Not to be an alarmist, but the recent spread of coronavirus has me thinking about estate planning during a possible pandemic. Only time will tell if things will get worse, but the ease by which coronavirus is spreading and its potential mortality rate are relatively high. With that being said, here is some available information as of February 2020:
Of course, do not get your information about coronavirus from our webpage - follow this link to the Center For Disease Control (CDC) for the most recent information.
We are always at risk of becoming incapacitated or deceased — even without the coronavirus seemingly taking over the world by infecting and killing thousands of people. Did you know that the World Health Organization estimates that 290,000 to 650,000 people die annually from the flu? Or that 1.25 million people die in car accidents every year with an average of 3,287 deaths per day? An estimated 37,000 people die from car accidents in the United States alone each year. The numbers make it clear that we are always at risk of incapacity or death. However, it is times like these, when there is a global sickness receiving ample media attention, that really estate planning is thrust to the forefront for many people.
We always think about things from an estate planning perspective. You are already receiving advice about stocking up on food and medicines. But what should you do from a legal perspective?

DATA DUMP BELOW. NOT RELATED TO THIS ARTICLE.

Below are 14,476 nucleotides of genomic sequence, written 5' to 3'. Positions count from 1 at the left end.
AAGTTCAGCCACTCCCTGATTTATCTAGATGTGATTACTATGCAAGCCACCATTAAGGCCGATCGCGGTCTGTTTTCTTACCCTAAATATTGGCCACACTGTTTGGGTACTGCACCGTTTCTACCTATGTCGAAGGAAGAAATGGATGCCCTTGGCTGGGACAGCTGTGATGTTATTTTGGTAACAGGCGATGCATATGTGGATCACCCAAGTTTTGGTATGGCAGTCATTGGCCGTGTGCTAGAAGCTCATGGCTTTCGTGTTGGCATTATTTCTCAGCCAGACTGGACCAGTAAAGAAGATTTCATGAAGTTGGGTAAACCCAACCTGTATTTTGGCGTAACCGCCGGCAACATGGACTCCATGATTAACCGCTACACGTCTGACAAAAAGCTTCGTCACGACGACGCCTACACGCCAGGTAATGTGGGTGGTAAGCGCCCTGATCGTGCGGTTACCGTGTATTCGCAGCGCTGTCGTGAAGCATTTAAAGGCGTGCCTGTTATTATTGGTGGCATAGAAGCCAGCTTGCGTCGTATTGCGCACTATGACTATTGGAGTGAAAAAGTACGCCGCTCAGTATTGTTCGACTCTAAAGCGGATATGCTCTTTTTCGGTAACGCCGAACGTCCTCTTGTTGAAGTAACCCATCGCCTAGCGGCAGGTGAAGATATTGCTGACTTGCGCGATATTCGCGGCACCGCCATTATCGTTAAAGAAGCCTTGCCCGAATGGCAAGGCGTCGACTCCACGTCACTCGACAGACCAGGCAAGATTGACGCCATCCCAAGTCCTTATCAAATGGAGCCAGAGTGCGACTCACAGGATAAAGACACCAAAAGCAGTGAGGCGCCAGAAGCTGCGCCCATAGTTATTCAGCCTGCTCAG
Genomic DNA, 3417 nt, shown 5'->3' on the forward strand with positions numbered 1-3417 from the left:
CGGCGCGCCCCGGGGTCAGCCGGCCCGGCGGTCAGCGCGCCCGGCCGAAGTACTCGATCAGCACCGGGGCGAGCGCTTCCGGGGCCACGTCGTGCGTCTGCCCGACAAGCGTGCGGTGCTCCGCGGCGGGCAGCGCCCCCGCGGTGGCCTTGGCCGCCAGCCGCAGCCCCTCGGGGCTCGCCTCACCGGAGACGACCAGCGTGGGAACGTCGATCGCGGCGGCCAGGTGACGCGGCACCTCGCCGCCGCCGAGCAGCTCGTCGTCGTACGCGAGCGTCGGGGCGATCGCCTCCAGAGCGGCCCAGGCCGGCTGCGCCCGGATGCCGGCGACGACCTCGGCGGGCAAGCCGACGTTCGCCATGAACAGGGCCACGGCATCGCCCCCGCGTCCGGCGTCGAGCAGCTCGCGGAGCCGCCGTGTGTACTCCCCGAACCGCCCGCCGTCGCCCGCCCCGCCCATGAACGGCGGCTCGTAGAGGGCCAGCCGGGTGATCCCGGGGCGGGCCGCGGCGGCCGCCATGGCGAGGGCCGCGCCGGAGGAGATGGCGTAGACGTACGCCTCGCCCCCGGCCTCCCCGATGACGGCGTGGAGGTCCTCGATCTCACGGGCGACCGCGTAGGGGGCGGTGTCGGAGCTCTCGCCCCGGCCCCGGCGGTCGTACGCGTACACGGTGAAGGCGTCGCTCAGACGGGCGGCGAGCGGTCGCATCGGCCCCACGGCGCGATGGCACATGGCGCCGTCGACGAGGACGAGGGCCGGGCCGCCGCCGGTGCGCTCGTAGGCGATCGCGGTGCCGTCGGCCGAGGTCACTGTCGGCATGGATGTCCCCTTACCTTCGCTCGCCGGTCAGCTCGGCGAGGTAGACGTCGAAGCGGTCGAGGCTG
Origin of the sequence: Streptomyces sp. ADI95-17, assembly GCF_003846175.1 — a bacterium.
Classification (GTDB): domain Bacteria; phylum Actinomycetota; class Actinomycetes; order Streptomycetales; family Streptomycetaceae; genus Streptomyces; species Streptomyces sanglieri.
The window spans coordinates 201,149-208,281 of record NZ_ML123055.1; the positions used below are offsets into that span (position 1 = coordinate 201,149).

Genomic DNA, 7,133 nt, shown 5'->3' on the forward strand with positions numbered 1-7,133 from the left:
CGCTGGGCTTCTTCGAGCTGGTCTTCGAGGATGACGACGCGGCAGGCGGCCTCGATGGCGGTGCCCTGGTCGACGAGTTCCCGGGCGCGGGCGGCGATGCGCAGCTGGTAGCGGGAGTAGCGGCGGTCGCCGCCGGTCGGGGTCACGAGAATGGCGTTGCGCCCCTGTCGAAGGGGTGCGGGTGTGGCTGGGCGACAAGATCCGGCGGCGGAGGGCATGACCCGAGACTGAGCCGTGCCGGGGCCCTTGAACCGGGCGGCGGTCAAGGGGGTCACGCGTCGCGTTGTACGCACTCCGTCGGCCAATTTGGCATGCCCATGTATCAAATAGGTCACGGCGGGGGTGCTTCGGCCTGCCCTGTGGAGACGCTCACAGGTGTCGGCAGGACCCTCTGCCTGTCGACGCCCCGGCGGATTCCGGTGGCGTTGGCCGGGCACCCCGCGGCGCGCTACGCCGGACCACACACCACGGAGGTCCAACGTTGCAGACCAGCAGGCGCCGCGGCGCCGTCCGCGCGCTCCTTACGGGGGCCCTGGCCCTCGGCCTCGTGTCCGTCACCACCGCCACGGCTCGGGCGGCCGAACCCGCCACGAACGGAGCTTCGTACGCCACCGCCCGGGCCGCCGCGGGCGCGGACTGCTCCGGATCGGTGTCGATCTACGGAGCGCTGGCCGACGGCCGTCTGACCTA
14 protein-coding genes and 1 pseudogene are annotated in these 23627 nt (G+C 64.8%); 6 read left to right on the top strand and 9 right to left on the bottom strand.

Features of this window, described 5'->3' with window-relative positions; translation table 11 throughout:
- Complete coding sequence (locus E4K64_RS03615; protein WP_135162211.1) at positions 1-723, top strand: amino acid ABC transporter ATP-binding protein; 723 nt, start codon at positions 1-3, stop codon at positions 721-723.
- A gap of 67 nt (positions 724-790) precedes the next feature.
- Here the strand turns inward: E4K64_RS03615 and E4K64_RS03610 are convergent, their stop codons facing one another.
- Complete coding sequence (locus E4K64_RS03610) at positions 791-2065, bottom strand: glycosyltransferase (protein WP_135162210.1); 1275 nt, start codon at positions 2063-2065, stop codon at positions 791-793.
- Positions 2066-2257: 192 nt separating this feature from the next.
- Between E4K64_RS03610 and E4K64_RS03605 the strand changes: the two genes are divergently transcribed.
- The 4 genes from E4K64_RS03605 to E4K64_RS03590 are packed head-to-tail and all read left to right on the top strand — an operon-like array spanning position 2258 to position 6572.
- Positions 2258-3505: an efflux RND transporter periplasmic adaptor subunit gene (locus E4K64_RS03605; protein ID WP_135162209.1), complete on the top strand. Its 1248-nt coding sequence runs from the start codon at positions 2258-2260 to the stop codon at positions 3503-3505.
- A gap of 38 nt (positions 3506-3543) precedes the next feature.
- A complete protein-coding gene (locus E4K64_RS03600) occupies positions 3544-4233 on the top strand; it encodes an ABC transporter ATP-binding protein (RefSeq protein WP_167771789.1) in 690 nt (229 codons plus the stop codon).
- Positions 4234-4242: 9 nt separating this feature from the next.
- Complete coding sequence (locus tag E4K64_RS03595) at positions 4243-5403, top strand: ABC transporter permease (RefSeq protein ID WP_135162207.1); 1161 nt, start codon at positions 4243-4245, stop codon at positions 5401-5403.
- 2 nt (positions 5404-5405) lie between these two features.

· Review your last will and testament or revocable living trust - are they accurate to your wishes? These are the things you want to think about here:
· Trust Funding: If you have a revocable living trust, are your assets transferred to your trust? Most of your assets should be titled to your trust in order to avoid probate upon your death.
· Do you have your durable power of attorney done? Your advance directives? These documents are very important in the event you became incapacitated. They should be done by a good elder law attorney and not downloaded from the internet.
· Beneficiary designations: Now would be the time to check the beneficiary designations of your IRA/401k/annuities and life insurance to make sure you have the correct beneficiaries named upon your death.
Realistically speaking, time will be extremely important in preparing before you get sick. If you need legal work on your estate plan, no attorney would want to put him/herself, or their staff, in harm's way by intentionally exposing themselves to someone sick with coronavirus. If you get coronavirus without proper preparation, do not expect to try and get legal work done as you may spread the virus to the attorney and their staff.
Only time will tell if coronavirus will get worse and spread throughout the world, but NOW is the time to make sure your estate plan is in order. If you get sick, you will likely not be able to get legal advice as you would expose others to the virus.
DeLoach, D. Rep. “Estate Planning and Coronavirus.” DeLoach, Hofstra & Cavonis, P.A., www.dhclaw.com/blog/estate-planning-and-coronavirus.cfm.
Souza, Keoni. “Coronavirus Fuels Desire for Estate Planning.” LAW OFFICE OF KEONI SOUZA, LLC, Website, 7 Mar. 2020, www.keonisouzalaw.com/post/coronavirus-and-its-impact-on-estate-planning.